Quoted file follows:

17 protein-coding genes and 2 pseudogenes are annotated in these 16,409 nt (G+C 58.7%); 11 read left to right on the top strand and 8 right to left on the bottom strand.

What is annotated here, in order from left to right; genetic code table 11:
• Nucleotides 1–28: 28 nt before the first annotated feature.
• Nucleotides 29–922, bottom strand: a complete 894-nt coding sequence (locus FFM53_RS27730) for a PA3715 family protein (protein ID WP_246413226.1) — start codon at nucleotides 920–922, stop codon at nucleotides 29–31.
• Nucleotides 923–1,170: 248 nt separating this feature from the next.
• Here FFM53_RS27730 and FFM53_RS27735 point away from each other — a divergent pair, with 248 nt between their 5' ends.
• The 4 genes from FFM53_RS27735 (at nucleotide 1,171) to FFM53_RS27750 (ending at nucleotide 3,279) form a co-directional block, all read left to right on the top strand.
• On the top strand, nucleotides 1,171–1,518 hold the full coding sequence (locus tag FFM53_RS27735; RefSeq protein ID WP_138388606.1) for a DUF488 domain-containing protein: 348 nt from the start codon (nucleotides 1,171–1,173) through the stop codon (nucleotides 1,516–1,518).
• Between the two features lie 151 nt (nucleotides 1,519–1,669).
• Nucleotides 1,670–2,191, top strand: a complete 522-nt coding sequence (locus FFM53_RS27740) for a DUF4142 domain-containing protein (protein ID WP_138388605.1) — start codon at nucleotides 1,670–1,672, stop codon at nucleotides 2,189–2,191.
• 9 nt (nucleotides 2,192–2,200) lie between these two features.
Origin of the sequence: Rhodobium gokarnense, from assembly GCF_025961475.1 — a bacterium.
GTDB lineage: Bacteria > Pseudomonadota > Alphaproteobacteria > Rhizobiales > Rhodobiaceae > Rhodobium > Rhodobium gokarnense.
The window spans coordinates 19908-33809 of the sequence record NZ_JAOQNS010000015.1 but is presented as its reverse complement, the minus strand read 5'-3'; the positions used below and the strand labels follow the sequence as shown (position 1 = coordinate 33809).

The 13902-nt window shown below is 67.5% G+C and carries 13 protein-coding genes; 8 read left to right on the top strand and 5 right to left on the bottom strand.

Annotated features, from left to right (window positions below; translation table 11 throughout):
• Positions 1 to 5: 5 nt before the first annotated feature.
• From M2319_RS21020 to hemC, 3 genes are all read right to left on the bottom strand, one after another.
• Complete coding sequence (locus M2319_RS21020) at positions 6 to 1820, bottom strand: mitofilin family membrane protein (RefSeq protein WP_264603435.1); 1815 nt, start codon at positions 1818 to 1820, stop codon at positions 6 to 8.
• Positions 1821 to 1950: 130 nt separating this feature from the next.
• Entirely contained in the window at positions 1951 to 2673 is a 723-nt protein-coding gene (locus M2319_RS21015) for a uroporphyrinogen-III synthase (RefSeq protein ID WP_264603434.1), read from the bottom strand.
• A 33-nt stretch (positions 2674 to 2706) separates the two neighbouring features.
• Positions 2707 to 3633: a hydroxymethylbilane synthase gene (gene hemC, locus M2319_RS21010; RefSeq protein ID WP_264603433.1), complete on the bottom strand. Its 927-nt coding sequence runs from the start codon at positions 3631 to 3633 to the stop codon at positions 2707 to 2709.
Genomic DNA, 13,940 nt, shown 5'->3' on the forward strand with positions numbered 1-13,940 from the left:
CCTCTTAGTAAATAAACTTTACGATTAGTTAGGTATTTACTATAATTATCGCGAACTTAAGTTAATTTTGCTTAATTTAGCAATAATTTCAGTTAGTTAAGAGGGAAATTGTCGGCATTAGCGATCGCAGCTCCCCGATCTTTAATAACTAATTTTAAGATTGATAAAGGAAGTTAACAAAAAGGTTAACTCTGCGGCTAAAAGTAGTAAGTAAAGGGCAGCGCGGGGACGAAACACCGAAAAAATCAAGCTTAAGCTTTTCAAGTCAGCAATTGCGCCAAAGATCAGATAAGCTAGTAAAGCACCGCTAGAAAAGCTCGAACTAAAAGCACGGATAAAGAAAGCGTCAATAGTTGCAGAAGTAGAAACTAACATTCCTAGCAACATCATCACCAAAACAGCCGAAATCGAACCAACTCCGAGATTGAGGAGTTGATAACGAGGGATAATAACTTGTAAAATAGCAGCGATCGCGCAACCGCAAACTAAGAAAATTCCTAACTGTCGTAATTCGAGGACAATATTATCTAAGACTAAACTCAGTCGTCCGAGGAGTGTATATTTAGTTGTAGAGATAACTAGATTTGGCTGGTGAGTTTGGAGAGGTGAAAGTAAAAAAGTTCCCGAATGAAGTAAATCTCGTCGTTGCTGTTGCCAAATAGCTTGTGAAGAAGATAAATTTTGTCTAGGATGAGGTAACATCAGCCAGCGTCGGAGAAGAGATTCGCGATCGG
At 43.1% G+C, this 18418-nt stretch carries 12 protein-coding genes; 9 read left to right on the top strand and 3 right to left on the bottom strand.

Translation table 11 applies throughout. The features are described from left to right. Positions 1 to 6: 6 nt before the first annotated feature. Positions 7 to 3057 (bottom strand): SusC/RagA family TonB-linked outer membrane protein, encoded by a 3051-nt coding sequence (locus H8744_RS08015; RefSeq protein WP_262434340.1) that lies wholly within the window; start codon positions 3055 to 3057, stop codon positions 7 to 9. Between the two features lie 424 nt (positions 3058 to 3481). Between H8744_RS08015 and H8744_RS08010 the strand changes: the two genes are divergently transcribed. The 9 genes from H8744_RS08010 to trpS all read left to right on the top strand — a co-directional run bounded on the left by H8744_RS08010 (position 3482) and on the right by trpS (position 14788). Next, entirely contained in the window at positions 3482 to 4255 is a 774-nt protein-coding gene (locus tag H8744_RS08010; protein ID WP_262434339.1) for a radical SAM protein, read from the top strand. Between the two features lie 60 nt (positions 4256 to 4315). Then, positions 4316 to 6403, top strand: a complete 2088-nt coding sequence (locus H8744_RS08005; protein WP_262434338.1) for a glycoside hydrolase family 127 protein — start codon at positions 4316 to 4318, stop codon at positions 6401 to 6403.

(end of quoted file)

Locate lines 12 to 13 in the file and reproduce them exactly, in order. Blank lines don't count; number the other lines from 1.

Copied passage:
Origin of the sequence: Rhodobium gokarnense, from assembly GCF_025961475.1 — a bacterium.
GTDB lineage: Bacteria > Pseudomonadota > Alphaproteobacteria > Rhizobiales > Rhodobiaceae > Rhodobium > Rhodobium gokarnense.